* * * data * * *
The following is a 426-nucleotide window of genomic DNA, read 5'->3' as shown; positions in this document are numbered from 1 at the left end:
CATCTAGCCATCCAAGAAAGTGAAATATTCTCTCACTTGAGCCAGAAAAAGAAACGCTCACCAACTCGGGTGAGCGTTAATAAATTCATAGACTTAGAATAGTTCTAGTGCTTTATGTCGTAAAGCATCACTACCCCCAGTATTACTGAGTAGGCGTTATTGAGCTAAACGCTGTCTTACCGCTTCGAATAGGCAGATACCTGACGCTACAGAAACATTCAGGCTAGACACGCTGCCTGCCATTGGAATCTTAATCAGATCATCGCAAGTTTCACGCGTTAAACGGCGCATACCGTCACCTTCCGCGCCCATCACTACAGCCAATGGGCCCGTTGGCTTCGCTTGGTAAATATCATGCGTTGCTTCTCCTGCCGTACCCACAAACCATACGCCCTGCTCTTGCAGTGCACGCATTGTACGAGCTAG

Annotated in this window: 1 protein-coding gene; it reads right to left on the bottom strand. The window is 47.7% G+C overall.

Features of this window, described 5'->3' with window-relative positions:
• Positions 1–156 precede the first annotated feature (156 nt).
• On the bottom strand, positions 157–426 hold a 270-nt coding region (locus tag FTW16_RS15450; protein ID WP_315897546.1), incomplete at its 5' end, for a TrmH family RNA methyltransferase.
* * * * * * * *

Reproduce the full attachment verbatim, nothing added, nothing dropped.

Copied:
The following is a 426-nucleotide window of genomic DNA, read 5'->3' as shown; positions in this document are numbered from 1 at the left end:
CATCTAGCCATCCAAGAAAGTGAAATATTCTCTCACTTGAGCCAGAAAAAGAAACGCTCACCAACTCGGGTGAGCGTTAATAAATTCATAGACTTAGAATAGTTCTAGTGCTTTATGTCGTAAAGCATCACTACCCCCAGTATTACTGAGTAGGCGTTATTGAGCTAAACGCTGTCTTACCGCTTCGAATAGGCAGATACCTGACGCTACAGAAACATTCAGGCTAGACACGCTGCCTGCCATTGGAATCTTAATCAGATCATCGCAAGTTTCACGCGTTAAACGGCGCATACCGTCACCTTCCGCGCCCATCACTACAGCCAATGGGCCCGTTGGCTTCGCTTGGTAAATATCATGCGTTGCTTCTCCTGCCGTACCCACAAACCATACGCCCTGCTCTTGCAGTGCACGCATTGTACGAGCTAG

Annotated in this window: 1 protein-coding gene; it reads right to left on the bottom strand. The window is 47.7% G+C overall.

Features of this window, described 5'->3' with window-relative positions:
• Positions 1–156 precede the first annotated feature (156 nt).
• On the bottom strand, positions 157–426 hold a 270-nt coding region (locus tag FTW16_RS15450; protein ID WP_315897546.1), incomplete at its 5' end, for a TrmH family RNA methyltransferase.